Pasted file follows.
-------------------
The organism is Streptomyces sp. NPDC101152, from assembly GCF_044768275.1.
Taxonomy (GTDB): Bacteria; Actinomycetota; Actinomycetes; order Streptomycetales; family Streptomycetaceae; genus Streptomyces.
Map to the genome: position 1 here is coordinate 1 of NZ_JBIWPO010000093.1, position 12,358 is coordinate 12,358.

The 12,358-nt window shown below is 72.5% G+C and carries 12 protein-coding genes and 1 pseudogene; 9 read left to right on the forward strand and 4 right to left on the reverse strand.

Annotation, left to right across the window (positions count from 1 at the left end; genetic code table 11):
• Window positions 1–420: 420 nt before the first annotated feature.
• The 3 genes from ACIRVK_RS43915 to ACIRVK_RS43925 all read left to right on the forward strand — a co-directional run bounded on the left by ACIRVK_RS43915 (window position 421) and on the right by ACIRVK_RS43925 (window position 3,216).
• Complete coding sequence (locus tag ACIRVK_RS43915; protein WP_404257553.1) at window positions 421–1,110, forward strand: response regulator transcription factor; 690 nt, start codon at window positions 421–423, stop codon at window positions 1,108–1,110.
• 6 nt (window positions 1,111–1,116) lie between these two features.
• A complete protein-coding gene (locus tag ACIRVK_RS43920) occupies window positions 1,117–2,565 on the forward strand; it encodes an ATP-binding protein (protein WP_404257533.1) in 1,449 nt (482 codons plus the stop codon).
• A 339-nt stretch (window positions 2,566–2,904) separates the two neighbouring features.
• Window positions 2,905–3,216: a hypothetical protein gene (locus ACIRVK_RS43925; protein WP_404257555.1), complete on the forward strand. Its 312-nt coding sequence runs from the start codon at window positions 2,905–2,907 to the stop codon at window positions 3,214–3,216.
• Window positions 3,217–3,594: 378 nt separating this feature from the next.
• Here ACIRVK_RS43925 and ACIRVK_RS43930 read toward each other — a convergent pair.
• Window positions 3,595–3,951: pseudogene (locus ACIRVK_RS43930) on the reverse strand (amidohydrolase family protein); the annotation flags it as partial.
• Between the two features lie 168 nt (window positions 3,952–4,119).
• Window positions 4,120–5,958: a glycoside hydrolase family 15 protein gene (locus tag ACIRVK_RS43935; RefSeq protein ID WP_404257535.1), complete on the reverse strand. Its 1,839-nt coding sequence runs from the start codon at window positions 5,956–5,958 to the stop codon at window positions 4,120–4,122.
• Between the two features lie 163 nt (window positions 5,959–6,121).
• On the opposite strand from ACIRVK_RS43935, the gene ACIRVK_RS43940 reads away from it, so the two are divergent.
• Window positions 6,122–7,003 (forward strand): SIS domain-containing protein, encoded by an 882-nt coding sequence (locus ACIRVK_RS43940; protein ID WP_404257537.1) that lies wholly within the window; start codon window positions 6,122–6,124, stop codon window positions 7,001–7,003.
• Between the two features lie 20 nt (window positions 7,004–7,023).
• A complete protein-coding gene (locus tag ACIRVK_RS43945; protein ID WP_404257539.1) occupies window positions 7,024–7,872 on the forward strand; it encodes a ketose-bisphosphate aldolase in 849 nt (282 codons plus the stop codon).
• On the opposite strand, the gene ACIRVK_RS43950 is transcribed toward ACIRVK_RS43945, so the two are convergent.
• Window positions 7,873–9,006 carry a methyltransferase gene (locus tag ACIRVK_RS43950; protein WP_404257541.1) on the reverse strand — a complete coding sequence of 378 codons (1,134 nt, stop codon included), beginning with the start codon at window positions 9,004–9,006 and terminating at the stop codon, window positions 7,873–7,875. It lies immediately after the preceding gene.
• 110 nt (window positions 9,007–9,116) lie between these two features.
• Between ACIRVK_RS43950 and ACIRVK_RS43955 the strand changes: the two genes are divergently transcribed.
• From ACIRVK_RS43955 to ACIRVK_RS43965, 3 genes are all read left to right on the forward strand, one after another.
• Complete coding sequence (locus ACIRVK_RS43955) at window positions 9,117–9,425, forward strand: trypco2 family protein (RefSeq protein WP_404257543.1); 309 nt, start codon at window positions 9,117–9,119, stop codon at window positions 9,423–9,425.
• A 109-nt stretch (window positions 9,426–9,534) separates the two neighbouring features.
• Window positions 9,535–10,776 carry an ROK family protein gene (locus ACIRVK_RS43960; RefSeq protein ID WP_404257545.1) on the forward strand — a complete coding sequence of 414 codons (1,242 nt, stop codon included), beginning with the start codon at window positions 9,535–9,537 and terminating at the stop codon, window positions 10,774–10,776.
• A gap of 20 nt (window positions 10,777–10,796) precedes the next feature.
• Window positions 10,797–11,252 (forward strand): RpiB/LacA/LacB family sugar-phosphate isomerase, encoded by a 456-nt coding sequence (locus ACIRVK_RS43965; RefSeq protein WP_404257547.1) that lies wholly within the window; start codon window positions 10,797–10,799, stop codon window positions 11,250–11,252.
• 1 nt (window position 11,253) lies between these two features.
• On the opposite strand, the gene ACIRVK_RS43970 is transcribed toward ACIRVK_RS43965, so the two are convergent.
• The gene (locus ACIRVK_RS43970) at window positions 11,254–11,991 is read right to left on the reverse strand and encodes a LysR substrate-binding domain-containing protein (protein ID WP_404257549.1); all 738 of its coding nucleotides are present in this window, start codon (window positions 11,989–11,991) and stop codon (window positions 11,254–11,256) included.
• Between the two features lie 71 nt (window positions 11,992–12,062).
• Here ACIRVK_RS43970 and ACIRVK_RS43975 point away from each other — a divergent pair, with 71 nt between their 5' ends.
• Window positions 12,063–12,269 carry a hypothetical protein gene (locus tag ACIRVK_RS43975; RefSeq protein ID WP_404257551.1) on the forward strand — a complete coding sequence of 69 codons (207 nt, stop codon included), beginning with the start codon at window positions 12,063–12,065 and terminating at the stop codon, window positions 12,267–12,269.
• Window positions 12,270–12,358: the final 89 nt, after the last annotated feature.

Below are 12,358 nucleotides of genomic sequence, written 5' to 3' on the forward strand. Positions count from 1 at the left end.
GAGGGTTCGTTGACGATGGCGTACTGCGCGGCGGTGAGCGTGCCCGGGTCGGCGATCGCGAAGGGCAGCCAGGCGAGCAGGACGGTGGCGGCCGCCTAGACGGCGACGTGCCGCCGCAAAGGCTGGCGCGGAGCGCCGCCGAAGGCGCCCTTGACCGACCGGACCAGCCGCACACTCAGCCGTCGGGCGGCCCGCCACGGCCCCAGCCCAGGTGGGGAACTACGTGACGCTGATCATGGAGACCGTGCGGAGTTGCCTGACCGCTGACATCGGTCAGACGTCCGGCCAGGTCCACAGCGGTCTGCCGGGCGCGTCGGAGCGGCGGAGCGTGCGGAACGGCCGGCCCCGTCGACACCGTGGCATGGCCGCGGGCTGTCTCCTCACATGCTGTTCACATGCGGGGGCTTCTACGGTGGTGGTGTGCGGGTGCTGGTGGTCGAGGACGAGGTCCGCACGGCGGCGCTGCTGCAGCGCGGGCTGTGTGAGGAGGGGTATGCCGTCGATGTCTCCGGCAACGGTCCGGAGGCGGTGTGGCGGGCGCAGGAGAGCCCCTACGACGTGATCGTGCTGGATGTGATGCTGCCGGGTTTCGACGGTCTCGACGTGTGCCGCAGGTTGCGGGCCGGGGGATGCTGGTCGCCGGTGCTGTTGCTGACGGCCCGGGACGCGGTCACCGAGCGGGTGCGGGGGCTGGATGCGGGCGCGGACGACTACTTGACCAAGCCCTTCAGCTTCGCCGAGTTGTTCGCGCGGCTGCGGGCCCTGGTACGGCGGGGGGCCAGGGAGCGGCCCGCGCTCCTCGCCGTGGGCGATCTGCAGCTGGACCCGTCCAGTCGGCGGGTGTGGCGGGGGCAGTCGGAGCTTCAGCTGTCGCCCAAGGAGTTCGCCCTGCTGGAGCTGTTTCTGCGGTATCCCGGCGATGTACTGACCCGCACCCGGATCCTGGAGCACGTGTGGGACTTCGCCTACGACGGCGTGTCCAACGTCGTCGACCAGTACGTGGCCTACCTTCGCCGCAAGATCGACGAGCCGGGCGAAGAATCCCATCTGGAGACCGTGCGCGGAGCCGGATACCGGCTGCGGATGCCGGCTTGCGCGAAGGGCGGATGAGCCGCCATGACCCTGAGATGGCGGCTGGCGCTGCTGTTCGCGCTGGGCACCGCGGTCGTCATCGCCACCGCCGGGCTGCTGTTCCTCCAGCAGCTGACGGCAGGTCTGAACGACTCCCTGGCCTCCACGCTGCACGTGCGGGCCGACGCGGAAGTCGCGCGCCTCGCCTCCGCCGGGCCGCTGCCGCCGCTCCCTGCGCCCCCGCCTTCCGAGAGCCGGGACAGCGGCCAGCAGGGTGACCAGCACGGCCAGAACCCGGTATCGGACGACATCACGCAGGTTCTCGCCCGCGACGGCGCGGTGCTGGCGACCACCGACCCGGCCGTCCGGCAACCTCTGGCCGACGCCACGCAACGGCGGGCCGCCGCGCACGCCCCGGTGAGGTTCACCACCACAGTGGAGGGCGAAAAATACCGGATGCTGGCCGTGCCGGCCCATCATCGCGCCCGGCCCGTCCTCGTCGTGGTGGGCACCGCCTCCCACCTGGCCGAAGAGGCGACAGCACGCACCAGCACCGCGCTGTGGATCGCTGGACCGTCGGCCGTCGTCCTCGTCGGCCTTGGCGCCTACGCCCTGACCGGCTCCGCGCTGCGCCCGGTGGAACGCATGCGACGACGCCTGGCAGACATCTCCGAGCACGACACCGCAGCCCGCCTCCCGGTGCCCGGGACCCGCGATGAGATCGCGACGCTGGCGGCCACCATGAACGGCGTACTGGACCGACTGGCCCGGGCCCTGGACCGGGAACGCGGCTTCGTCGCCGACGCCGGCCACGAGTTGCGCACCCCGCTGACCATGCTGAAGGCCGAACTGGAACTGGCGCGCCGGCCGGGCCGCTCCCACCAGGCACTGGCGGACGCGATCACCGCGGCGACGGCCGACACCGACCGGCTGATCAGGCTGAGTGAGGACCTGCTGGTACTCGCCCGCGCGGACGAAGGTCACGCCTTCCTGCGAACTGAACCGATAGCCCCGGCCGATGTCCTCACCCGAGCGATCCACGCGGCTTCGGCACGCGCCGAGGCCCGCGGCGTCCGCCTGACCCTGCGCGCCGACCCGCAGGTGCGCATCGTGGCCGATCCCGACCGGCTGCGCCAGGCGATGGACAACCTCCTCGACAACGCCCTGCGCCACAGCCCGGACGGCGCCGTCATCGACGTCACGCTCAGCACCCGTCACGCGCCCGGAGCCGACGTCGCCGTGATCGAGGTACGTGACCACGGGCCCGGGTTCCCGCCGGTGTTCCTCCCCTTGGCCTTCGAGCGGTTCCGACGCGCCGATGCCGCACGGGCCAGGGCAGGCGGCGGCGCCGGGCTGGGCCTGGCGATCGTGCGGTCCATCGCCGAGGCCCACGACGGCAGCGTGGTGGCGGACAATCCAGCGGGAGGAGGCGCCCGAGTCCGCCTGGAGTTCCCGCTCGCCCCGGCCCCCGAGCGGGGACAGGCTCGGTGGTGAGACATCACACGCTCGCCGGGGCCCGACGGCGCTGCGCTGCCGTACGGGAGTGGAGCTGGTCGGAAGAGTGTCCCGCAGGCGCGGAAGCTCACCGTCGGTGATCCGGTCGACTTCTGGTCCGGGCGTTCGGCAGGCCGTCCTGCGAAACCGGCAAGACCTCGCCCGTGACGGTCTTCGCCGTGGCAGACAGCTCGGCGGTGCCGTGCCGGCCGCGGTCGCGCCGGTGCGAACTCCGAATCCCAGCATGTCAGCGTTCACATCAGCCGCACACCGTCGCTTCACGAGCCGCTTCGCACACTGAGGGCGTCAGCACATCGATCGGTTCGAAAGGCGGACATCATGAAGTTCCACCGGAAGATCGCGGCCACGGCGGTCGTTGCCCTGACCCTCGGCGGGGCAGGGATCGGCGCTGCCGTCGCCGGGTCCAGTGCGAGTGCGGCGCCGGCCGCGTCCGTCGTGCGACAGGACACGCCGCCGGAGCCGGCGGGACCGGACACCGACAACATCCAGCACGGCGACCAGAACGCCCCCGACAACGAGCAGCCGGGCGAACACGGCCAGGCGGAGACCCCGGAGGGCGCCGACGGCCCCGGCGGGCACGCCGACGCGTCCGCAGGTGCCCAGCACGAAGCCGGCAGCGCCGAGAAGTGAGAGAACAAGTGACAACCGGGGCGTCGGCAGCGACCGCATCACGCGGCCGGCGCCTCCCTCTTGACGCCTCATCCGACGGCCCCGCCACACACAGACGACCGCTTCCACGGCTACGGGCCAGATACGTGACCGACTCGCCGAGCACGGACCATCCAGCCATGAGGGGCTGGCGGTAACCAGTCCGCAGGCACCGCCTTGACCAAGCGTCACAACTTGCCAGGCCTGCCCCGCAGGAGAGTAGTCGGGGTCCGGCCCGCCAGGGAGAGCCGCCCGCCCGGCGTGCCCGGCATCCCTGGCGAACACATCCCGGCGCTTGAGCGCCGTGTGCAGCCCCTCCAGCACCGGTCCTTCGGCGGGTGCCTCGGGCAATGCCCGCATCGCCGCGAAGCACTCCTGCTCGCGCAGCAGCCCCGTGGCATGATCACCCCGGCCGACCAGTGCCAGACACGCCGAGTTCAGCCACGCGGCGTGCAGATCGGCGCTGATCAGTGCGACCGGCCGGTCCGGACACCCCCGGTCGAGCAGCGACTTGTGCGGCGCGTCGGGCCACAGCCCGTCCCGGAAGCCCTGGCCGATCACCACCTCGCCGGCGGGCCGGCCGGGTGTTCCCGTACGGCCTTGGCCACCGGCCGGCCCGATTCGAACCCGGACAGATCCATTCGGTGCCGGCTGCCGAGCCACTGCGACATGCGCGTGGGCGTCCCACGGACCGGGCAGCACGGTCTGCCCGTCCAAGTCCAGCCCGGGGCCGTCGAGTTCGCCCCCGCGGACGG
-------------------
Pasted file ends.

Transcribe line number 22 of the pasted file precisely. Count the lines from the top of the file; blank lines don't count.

• A complete protein-coding gene (locus tag ACIRVK_RS43945; protein ID WP_404257539.1) occupies window positions 7,024–7,872 on the forward strand; it encodes a ketose-bisphosphate aldolase in 849 nt (282 codons plus the stop codon).